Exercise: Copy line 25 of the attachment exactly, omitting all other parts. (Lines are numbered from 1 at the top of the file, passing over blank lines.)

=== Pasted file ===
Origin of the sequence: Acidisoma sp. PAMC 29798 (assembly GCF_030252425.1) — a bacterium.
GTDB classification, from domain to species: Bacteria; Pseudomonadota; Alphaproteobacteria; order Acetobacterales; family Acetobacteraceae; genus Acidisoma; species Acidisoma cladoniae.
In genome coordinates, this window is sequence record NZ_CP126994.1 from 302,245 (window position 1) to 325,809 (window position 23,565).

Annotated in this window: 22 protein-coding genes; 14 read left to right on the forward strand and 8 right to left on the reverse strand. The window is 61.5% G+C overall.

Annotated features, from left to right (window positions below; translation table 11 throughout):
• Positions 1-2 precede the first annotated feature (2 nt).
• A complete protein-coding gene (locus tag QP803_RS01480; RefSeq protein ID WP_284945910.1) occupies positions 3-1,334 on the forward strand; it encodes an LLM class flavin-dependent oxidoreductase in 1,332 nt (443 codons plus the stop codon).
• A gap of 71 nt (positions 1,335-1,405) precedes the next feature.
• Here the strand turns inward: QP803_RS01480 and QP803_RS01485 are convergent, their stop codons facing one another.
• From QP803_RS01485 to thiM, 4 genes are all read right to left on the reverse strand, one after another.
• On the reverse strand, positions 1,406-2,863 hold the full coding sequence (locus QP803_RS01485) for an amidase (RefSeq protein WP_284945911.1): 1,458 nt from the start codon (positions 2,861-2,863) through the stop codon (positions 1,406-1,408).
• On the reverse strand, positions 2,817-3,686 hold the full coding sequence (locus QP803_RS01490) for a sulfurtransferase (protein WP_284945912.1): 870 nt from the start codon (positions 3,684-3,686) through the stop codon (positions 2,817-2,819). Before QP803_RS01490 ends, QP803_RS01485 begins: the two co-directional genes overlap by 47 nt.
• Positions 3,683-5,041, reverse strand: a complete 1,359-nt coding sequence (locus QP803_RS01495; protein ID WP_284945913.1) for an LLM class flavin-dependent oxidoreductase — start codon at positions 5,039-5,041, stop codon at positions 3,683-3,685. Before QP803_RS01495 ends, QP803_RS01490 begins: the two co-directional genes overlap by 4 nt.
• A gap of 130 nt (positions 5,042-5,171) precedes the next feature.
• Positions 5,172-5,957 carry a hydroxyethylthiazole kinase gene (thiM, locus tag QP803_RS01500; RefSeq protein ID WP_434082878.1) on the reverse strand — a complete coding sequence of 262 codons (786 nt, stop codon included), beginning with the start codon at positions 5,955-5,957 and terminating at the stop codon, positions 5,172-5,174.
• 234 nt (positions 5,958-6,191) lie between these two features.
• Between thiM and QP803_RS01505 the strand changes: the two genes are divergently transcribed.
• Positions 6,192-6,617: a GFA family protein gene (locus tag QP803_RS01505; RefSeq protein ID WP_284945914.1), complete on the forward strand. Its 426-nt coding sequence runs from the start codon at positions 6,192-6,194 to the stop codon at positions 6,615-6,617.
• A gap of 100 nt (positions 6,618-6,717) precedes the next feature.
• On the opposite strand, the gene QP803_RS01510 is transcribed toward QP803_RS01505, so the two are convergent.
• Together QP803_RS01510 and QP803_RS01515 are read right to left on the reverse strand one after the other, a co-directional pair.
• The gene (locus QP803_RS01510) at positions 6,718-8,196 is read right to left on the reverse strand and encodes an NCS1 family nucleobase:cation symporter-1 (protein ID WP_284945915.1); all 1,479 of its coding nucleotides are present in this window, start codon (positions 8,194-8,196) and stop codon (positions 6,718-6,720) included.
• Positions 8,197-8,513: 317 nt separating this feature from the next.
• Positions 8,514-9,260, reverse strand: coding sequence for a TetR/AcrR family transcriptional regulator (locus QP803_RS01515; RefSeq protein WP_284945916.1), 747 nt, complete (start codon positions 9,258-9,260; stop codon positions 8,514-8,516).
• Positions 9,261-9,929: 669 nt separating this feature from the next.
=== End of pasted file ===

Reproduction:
• Positions 9,261-9,929: 669 nt separating this feature from the next.